Finally, while odd and fully of bizarre twists, the plot really was pretty exciting and romantic. I especially loved the silly but majorly cool dream that Barbara Stanwyck had soon after Yen took her into protective custody! So, if you are looking for an unusual, pretty and very interesting film from Hollywood's golden era, then look no further. This is quite an unusual film and you won't soon forget it.

By the way, after watching this film, try SHANGHAI EXPRESS. While many of the plot elements are similar, notice how different Warner Oland's Chinese warlord character differs from Nils Asther's---there is quite the contrast.

Reviewed by TheLittleSongbird8 / 10

Nothing bitter about this film

Despite the not particularly appealing and on first glance misleading title, there was no doubt in my mind about seeing 'The Bitter Tea of General Yen'. Speaking as somebody who considers Barbara Stanwyck one of the finest actresses of her generations and who loves a lot of Frank Capra's other films, especially one of my all-time favourites 'It's a Wonderful Life'. The subject was also very interesting and was a bold subject to portray on film at the time.

Found the film to be very good indeed and one of my better recent first time viewings. It is a shame that it flopped at the time and was banned in many places for not just having such an ahead of its time subject but portraying it so overtly, which will not have boded well with some. Can see why and if it doesn't work for some today this reviewer will not take issue with that. Actually think it will hold up better, as the subject was a far bigger issue at the time than it is now. For me though, 'The Bitter Tea of General Yen' is one of Capra's best early films, very different for him too, it is a great representation of Stanwyck and it does show why it is sad that Nils Asther is not better known today.

Admittedly it does get off to a false start. Did find the first fifteen minutes rather silly and unintentionally funny, as well as finding the overt stereotyping uneasy.

If one is put off by that, it is not hard to understand why being somebody in the same boat. Am so glad about sticking with the film though, and will recommend doing the same personally (all subjective though),because the rest, apart from the too melodramatic and somewhat improbable ending (the only other big criticism in my view),is excellent. It looks great, the scenery is really quite majestic and exotic and the film is exquisitely shot. That final shot of Stanwyck's face is pretty unforgettable and one mustn't forget the superb editing in for example a dialogue scene between Stanwyck and against type Walter Connolly. The music is stirring and haunting in all the right places.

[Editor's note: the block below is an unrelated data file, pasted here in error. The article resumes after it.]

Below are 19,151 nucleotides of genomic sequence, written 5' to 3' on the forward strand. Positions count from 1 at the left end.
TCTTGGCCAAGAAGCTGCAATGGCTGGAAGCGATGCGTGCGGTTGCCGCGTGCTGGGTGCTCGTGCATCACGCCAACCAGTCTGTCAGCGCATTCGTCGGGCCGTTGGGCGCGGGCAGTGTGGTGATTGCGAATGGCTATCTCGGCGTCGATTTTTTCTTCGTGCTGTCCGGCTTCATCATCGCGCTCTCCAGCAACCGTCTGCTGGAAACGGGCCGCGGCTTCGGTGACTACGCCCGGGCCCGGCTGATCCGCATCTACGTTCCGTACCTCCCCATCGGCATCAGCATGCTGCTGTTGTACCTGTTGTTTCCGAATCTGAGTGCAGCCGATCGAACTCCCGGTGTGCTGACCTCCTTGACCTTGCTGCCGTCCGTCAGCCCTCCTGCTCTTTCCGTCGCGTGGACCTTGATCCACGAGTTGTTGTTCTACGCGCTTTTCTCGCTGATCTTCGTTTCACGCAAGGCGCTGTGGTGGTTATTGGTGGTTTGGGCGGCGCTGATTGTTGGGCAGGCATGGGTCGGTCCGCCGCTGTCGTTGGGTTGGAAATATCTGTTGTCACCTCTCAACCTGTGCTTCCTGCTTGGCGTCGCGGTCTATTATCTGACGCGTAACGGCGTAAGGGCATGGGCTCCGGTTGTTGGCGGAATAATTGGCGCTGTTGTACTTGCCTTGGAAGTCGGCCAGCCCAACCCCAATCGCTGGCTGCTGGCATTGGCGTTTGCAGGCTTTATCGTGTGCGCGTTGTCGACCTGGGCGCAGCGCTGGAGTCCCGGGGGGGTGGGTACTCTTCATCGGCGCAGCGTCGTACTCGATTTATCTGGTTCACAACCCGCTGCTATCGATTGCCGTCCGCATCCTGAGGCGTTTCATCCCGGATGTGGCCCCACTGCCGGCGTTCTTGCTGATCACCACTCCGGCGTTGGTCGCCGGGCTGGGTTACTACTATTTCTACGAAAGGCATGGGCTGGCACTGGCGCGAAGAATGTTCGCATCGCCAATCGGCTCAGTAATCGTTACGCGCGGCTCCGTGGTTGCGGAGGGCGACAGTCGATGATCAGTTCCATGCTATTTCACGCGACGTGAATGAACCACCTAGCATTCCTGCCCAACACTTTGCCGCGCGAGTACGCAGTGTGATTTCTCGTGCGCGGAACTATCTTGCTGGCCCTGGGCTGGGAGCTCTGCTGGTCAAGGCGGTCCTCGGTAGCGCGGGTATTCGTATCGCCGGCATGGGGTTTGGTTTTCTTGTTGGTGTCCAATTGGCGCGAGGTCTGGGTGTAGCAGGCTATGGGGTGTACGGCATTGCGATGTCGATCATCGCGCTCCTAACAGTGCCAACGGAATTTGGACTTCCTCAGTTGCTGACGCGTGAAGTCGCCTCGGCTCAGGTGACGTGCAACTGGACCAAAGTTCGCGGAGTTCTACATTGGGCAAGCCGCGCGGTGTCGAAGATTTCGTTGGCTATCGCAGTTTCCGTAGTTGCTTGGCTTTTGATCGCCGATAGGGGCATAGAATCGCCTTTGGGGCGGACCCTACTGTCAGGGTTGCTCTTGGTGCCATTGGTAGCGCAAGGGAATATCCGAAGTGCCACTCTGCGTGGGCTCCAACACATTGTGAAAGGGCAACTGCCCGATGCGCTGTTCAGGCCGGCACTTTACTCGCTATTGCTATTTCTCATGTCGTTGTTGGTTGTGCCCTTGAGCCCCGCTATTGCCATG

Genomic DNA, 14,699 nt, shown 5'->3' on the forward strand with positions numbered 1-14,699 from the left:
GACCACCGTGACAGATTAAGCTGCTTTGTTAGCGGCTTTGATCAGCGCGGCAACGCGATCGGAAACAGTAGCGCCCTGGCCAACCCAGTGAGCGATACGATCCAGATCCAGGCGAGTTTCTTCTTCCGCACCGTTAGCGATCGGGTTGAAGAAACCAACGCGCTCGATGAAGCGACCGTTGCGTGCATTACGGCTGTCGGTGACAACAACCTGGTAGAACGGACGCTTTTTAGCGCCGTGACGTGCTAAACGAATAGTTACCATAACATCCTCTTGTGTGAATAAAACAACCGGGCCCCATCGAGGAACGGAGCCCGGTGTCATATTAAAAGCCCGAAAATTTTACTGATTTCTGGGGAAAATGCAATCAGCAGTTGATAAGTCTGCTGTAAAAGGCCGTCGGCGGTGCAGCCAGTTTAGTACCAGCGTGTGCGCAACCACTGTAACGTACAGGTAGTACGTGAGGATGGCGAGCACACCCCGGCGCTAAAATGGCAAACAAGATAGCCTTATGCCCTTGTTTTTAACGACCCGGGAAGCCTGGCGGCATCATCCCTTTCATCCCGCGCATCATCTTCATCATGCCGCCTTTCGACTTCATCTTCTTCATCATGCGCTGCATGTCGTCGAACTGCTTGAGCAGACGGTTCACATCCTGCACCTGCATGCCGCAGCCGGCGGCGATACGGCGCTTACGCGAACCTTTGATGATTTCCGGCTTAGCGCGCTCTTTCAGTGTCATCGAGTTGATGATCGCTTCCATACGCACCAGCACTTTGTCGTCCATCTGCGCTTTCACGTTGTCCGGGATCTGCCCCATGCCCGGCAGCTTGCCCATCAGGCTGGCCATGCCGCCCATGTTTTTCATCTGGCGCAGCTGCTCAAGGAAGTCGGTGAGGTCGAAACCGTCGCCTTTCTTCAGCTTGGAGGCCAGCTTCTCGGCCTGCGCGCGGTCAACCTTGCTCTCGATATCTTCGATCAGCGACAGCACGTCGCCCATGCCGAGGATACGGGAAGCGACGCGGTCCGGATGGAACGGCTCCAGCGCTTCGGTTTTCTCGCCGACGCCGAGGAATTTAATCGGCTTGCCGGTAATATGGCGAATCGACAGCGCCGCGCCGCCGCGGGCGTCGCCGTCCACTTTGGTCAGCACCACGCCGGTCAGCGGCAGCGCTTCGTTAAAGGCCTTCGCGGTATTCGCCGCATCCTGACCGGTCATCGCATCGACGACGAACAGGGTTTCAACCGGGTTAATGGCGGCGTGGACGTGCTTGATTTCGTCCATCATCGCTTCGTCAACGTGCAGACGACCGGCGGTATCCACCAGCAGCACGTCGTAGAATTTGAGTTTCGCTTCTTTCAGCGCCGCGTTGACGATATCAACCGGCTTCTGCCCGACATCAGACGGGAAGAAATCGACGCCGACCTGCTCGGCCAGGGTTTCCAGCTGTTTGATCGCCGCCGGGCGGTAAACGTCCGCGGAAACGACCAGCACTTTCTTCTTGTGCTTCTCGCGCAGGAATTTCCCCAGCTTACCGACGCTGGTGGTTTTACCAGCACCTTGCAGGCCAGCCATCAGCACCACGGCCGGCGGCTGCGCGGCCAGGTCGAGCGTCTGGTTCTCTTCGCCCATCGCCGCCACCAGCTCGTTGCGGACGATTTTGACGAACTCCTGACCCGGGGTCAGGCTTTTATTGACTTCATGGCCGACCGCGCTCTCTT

The script is very intelligently written and thoughtful, while the story is disturbing, sensual and affecting in equal measure. The subject is a sensitive and brave one, executed daringly. Capra directs brilliantly, this was an early work of his and is one of his most atypical films (being a director best known for his feel good films coined "Capra corn") but he never seemed uncomfortable with such risky material and doesn't shy away.

Regardless of any authenticity, there is so much to admire about the performances. Stanwyck may not be at her very best here, but one sees signs of her trademark steel and vulnerability and she is effective in her role. It is a shame that Asther isn't better known today and he proves that in one of his finest and most layered performances here, his character is not a one-dimensional caricature but has a striking ambiguity played with menace and allure by Asther. He and Stanwyck are magic together, and it was easy to appreciate too Connolly's more subtle acting style to usual here while conveying his character's amorality unsettlingly.

Concluding, very very good and nearly great apart from a dubious beginning and the ending. 8/10